Money-On-Mobile, Calpian’s Mumbai subsidiary, increased transaction processing volume to 2.012 billion Indian Rupees ($31.9 million) in April — an increase of 14.1 percent over March’s levels.
Calpian said in a statement Thursday (May 7) that Money-On-Mobile grew its unique user tally by 3.3 million over the same timeframe, with a user base of roughly 7.1 million in March. Of that, slightly more than half, or 3.8 million, were repeat users. The mobile payments service provider lets consumers in India use mobile devices to make payments or transfer funds using SMS text. The service is available at nearly 260,000 retail locations throughout India, up 6,702 locations from the previous month.
Since its inception, the company has seen continual growth across the region as it aims to provide a cheap and efficient way for India’s cash-centric population to pay their bills using a mobile device.
“Money-On-Mobile services continue to increase in volume,” said Shashank Joshi, Money-On-Mobile’s founder and managing director. “We introduced our Domestic Remittance product (person-to-person transfers) to the market in December, 2014, and in April, we saw approximately $8 million in volume with over 138,000 transactions. This remarkable growth is part of the increase in the overall volume transacted this month.”
In March, Money-On-Mobile hit a transaction processing volume of $29.3 million (1.762 billion rupees), which is a 27.1 percent increase from February’s figures. Since launching in 2010, Money-On-Mobile has been accessed by 131 million users, and in March alone the company grew by 3.5 million unique users.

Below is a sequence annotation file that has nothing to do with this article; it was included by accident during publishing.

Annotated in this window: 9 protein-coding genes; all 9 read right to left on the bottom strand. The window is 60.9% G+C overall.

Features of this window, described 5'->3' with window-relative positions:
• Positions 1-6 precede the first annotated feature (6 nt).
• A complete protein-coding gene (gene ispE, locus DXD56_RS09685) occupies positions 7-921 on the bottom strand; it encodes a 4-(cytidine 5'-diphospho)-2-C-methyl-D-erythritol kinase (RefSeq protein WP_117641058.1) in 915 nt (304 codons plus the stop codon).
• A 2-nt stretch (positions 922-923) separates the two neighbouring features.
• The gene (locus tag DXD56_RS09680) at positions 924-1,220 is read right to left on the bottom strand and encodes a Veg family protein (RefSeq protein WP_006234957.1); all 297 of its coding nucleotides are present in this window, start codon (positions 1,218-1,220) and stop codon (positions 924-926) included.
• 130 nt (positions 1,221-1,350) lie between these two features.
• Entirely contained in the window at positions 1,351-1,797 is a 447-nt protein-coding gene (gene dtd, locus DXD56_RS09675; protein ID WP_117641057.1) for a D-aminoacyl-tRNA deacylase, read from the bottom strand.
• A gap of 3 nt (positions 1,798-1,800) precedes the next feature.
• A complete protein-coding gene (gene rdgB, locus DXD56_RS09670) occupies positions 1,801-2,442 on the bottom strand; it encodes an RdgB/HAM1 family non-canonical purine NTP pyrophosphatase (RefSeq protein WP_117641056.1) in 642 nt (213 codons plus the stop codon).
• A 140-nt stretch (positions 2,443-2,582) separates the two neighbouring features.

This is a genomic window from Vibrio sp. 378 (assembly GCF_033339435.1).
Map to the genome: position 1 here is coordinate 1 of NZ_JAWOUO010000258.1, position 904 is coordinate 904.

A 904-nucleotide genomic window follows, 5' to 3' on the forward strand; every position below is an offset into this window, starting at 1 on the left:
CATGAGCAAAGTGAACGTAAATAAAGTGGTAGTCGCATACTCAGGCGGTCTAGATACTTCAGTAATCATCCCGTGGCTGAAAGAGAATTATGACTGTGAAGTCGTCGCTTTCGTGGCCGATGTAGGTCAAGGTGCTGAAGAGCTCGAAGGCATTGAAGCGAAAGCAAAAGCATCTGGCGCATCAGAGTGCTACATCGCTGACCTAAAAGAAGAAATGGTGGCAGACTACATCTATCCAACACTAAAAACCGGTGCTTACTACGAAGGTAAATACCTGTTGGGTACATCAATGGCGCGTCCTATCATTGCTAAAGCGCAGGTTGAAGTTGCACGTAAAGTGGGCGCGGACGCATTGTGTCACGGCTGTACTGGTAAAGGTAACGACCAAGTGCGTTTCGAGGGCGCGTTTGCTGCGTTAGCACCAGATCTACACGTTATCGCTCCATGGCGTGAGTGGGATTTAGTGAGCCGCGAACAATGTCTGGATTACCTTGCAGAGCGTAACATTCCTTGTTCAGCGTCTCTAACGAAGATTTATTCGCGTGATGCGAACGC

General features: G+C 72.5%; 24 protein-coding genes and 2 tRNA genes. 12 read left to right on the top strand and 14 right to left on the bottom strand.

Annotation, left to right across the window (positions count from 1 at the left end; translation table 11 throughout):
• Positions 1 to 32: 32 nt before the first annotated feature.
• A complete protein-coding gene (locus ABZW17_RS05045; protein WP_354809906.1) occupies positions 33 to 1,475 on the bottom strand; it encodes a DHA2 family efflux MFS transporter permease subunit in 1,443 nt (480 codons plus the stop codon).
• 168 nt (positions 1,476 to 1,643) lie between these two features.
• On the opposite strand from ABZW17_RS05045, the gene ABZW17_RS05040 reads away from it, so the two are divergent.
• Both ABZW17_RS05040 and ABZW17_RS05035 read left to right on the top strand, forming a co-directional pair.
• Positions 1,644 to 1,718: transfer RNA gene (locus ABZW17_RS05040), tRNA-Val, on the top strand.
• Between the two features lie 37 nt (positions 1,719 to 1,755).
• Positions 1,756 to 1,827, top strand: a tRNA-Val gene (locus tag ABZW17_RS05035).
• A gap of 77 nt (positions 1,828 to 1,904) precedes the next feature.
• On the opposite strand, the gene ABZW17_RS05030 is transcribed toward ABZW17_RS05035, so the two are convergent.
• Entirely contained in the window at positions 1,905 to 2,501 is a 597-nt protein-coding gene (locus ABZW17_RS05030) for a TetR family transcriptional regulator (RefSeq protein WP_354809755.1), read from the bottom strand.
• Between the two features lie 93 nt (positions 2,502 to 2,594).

In a recent interview with PYMNTS.com, Joshi noted the retail-assisted model is driving Money-On-Mobile’s growth. Allowing consumers to pay in cash, and then execute that transaction using a mobile phone has created a relatively seamless bill paying experience – and sets the stage for further mobile transactions.
What the company has managed to achieve is the ability to deliver a mobile payment solution to India’s urban and rural populations — a region in which 600 million people are unbanked, according to Money-On-Mobile. Allowing consumers to pay in cash, and being able to later execute that transaction using a mobile phone has eliminated the friction associated with how bills are paid, creating a base of consumers who can be enabled for other mobile transactions as well. And, it’s gotten the stamp of approval from the Reserve Bank of India.
With the regulators’ approval behind it, Mobile-On-Money’s growth shows it may be poised for mobile money success in an area where other companies have tried, and failed to ignite the mobile money scene.